Sunday, August 25, 2013


An ex brother-in-law, a person who thought himself a real grown man, was my sister's husband when this word was born. We were sitting on the couch at a family dinner, and he was blathering about how his family meant everything in the world to him. How he only lives to take care of his wife and his baby girl, how he does without to provide for them. I was squirming mightily, too polite to guffaw. He continued building his own virtual statue in the town square until I did laugh out loud. What? he asked. What you just said, I laughed. He said that's ebonics. He thought I meant the phrase he used. I laughed harder. I know what ebonics is, I said. That was guybonics. This ex-brother-in-law is someone I will happily slap, should I have the misfortune to run into him, for the pain he's caused women I love. But he sure was the creator of some of my best words. Guybonics is mansplaining plus total detachment from any self-awareness, coupled to the belief that women are dumb as stumps. Guybonics is taking the facts, flipping those 180, and calling your bluff to your face. Guybonics is swearing you do without to provide for your baby girl while wearing a $2,000 Hugo Boss suit and some $1,200 skin shoes, and that baby girl is in an outfit her mother bought her. Saying I'm sorry if I hurt you, right after you just told him he did hurt you, is guybonics. Oh, well, I don't know when you explained something from certain knowledge, is guybonics. Saying this is not what it looks like when you discover him naked in the sack with someone not you. Guybonics. Every woman can add to the definition: we know it when we hear it. And it takes the sting away a little to know what the language is. One of an ex's favorite lines is from a chockablock doofus movie D. C. Cab. Some guy asks "what are women so pissed off about? They're got half the money and all the p***y." That is guybonics. That is also why the ex is an ex. He spoke guybonics fluently.

Tuesday, August 20, 2013

Like Me Fund Me

Talking with a filmmaker friend yesterday, we were enjoying the prospect of a new Alice Guy Blache documentary being produced. Be Natural: the Untold Story of Alice Guy Blache. Actually, it has been told, more than once; and brilliantly by Alison McMahan, but Madame Blache is not in the zeitgeist yet. There are players attached to the project - Robert Redford, ExP, Jodie Foster, narrator. And the researchers highlighted are topnotch. Well done backgrounding by PIC Agency codirectors. The film is a Kickstarter project. I'm an old bird-the crowdsourcing stuff was outside my range of vision. So, I educate myself a little more. The creators want $200,000 from you and me to complete the documentary. Robert Redford is Sundance, yes? Why do they need our money? Looking into project crowdsourcing this morning, I found this article from indiewire on the relative success (as can best be determined by squishy data) of indiegogo, Kickstarter, and newbie Seed & Spark. The big loot in filmmaking is focused on franchise film, overseas sales, and a dumb audience. Please no documentaries, dialogue, story or character. These stories are being left to us, the audience with little money, but a need to feed our brains and hearts. Will I give $$ to realize an Alice Guy Blache documentary? The big studio boys with the real money have zero interest in a story about the woman narrative film pioneer. Pull focus: do I want this film made? Yes. Will I change the dynamic of Hollywood financing by not helping this film be made? No. Do I have a big headache? Affirmative. Will logging in and clicking "confirm" cure it? Probably not, but I just did it. Ugh! Amazon! How much is that behemoth taking out of this? I'm wondering how far we are away from crowdsourcing all our creative - those projects in art, music, literature that keep us human. How far away are we from privatizing education and crowdsourcing teaching children? Log into Amazon, click confirm $K-12.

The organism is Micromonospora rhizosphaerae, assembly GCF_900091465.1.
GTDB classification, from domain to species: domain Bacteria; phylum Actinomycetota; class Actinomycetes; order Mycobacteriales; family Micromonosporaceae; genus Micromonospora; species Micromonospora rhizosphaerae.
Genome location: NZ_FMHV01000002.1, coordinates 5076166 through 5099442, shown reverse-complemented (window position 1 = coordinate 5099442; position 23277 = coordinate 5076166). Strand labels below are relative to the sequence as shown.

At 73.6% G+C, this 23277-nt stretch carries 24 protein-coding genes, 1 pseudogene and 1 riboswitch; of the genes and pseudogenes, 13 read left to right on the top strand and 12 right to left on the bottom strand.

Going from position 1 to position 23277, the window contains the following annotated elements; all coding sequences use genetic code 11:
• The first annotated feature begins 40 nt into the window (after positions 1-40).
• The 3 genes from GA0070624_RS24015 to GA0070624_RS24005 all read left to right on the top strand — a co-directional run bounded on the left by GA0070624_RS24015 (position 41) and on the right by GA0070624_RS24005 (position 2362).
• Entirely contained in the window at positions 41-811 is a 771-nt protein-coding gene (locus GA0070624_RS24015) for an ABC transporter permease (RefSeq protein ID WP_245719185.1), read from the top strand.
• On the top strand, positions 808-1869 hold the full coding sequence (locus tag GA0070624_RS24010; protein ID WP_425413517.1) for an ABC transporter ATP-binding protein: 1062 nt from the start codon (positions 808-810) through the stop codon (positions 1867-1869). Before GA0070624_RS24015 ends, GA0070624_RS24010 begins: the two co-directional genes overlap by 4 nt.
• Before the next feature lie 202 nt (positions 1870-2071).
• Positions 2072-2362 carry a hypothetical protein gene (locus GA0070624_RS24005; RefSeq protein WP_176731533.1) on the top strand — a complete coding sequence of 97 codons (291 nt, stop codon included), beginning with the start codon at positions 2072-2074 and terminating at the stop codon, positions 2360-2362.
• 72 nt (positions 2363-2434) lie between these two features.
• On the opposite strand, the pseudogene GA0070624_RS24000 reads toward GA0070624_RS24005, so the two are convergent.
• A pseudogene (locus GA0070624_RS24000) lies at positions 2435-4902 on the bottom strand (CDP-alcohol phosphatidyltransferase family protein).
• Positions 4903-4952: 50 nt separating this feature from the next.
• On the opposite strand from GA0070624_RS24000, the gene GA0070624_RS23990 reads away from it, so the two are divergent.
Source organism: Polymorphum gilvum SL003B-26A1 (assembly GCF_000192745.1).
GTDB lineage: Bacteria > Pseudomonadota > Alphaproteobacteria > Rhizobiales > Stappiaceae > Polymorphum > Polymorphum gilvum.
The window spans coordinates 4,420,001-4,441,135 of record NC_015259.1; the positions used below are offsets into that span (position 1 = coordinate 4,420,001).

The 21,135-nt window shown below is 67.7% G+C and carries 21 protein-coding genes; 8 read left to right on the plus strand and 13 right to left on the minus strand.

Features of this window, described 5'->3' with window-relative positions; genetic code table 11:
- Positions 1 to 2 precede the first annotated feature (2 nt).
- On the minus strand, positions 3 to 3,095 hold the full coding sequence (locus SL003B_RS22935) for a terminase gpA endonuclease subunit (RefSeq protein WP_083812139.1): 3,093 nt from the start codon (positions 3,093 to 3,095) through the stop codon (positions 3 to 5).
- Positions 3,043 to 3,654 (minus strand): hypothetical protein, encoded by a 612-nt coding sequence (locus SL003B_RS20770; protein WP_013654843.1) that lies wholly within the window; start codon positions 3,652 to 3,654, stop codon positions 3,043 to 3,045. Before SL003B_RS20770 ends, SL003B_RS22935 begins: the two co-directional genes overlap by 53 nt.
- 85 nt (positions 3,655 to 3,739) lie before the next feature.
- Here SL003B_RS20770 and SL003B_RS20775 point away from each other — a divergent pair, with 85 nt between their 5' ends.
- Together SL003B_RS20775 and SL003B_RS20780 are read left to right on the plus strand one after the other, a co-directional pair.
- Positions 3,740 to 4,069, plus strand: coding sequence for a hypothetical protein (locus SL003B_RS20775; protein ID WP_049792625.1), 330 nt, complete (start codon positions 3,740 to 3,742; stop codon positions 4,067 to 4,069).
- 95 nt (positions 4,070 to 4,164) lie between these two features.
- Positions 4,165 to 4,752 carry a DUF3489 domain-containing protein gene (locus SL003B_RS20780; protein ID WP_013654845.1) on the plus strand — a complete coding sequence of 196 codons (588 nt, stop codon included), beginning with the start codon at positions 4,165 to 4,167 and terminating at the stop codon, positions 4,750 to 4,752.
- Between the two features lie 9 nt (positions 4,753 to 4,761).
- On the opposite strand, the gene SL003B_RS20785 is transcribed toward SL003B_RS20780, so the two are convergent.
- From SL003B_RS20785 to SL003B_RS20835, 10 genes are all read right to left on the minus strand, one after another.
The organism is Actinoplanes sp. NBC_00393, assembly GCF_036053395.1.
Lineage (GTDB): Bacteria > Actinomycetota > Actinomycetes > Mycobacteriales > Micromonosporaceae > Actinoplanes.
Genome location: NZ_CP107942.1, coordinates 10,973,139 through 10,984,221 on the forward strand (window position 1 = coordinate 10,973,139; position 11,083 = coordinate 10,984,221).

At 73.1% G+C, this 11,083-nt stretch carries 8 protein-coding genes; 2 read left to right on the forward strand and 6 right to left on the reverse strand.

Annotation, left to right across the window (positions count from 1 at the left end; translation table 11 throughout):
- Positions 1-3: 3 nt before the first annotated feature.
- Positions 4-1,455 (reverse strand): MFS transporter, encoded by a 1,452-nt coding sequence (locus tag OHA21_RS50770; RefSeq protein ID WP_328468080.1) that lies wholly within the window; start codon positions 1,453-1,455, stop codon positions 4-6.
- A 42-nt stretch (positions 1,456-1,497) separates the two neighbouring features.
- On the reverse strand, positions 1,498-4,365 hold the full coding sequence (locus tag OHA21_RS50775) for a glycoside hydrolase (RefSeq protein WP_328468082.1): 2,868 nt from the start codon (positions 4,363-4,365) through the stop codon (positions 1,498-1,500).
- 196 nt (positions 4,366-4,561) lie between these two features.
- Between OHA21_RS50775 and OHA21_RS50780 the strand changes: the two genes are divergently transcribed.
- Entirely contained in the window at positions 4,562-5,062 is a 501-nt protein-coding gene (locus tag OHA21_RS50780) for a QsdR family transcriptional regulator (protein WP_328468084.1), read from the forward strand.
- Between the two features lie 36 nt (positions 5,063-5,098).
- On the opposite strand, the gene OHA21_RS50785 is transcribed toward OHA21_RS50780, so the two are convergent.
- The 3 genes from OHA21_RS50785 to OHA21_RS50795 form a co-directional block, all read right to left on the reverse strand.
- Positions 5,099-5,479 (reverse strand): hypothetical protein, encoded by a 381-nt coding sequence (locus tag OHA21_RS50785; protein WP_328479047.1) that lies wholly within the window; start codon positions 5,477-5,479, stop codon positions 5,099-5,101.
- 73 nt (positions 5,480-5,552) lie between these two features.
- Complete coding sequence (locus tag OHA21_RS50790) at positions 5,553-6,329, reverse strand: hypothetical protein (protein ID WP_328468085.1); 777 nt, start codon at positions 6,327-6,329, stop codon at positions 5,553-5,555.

Wednesday, August 14, 2013

The Newsphere Changed My Brain

In a story I’m writing there is a character named Catalyst. Catalyst is an ambassador. Ambassadors negotiate peace and foment discord, as required by the political body they serve; specifically, the agenda of the power brokers who influence that political body.

Catalyst is a cynical character.

Are our news sources cynical as well? I don’t know. I do know that I became a cynical news consumer, and an aggravated commenter. Read the comments beneath any news piece on the internet and feel the itch to log in and rejoin. En garde! Claim your space, bash the other side. Anonymously. Because who wants to be attacked for an opinion?

To be clear, news is not opinion. Journalism is not opinion. What we read today is primarily not news. What we find is an endless loop of links to opinion pieces that conform to our gut take on a news story, and we choose what we consume based on confirmation bias. Guests on TV nonfiction (can't call these news) shows are well-known for which side they’re on. News has become a virus-its sole mission to replicate itself.